Parties to a proceeding shall have an opportunity for review by a judicial authority of final administrative decisions and, subject to jurisdictional provisions in a Member's law concerning the importance of a case, of at least the legal aspects of initial judicial decisions on the merits of a case. However, there shall be no obligation to provide an opportunity for review of acquittals in criminal cases.

It is understood that this Part does not create any obligation to put in place a judicial system for the enforcement of intellectual property rights distinct from that for the enforcement of law in general, nor does it affect the capacity of Members to enforce their law in general. Nothing in this Part creates any obligation with respect to the distribution of resources as between enforcement of intellectual property rights and the enforcement of law in general.

Patents Ordinance 2000

Provisions Relating to Abuse of Rights
provisions relating to competition and the control of anti competitive practices
TRIPS

Article 40

Members agree that some licensing practices or conditions pertaining to intellectual property rights which restrain competition may have adverse effects on trade and may impede the transfer and dissemination of technology.

Patents Ordinance 2000

Not Addressed

Provisions Relating to Competition and the Control of Anti-Competitive Practices.
provisions relating to competition and the control of anti competitive practices33
TRIPS

Nothing in this Agreement shall prevent Members from specifying in their legislation licensing practices or conditions that may in particular cases constitute an abuse of intellectual property rights having an adverse effect on competition in the relevant market. As provided above, a Member may adopt, consistently with the other provisions of this Agreement, appropriate measures to prevent or control such practices, which may include for example exclusive grantback conditions, conditions preventing challenges to validity and coercive package licensing, in the light of the relevant laws and regulations of that Member.

Patents Ordinance 2000

Provisions Relating to Competition and the Control of Anti-Competitive Practices.
provisions relating to competition and the control of anti competitive practices34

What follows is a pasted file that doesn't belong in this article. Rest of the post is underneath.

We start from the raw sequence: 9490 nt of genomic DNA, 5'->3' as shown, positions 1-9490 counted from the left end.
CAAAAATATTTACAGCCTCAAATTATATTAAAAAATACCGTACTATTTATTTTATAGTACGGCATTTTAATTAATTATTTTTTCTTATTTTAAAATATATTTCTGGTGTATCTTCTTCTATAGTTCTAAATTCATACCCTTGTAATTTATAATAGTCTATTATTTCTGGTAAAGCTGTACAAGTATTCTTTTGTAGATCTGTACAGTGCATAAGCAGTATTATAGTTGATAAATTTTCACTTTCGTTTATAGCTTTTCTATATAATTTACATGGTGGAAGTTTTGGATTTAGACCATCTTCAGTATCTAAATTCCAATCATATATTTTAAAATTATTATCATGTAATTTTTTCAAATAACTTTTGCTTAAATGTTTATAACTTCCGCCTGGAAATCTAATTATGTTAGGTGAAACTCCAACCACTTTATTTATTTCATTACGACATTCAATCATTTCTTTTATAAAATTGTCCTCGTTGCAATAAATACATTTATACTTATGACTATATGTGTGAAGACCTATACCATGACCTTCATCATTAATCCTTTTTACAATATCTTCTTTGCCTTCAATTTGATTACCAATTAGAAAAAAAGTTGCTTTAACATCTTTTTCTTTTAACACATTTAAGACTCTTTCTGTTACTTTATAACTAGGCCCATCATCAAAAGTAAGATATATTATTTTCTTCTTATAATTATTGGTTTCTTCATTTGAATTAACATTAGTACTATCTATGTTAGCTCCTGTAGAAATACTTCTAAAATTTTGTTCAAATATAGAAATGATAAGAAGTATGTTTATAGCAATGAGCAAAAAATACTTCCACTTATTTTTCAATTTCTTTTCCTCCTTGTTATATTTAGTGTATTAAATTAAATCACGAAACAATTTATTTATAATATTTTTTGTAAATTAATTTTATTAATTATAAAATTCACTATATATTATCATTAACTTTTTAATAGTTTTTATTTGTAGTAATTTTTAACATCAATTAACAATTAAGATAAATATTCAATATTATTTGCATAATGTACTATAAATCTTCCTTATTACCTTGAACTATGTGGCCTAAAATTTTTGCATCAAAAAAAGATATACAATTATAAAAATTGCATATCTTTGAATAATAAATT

TRIPS

3. Each Member shall enter, upon request, into consultations with any other Member which has cause to believe that an intellectual property right owner that is a national or domiciliary of the Member to which the request for consultations has been addressed is undertaking practices in violation of the requesting Member's laws and regulations on the subject matter of this Section, and which wishes to secure compliance with such legislation, without prejudice to any action under the law and to the full freedom of an ultimate decision of either Member. The Member addressed shall accord full and sympathetic consideration to, and shall afford adequate opportunity for, consultations with the requesting Member, and shall cooperate through supply of publicly available non-confidential information of relevance to the matter in question and of other information available to the Member, subject to domestic law and to the conclusion of mutually satisfactory agreements concerning the safeguarding of its confidentiality by the requesting Member.

Patents Ordinance 2000

Provisions Relating to Competition and the Control of Anti-Competitive Practices.
provisions relating to competition and the control of anti competitive practices35
TRIPS

4. A Member whose nationals or domiciliaries are subject to proceedings in another Member concerning alleged violation of that other Member's laws and regulations on the subject matter of this Section shall, upon request, be granted an opportunity for consultations by the other Member under the same conditions as those foreseen in paragraph 3.

Patents Ordinance 2000

Provisions Relating to Competition and the Control of Anti-Competitive Practices.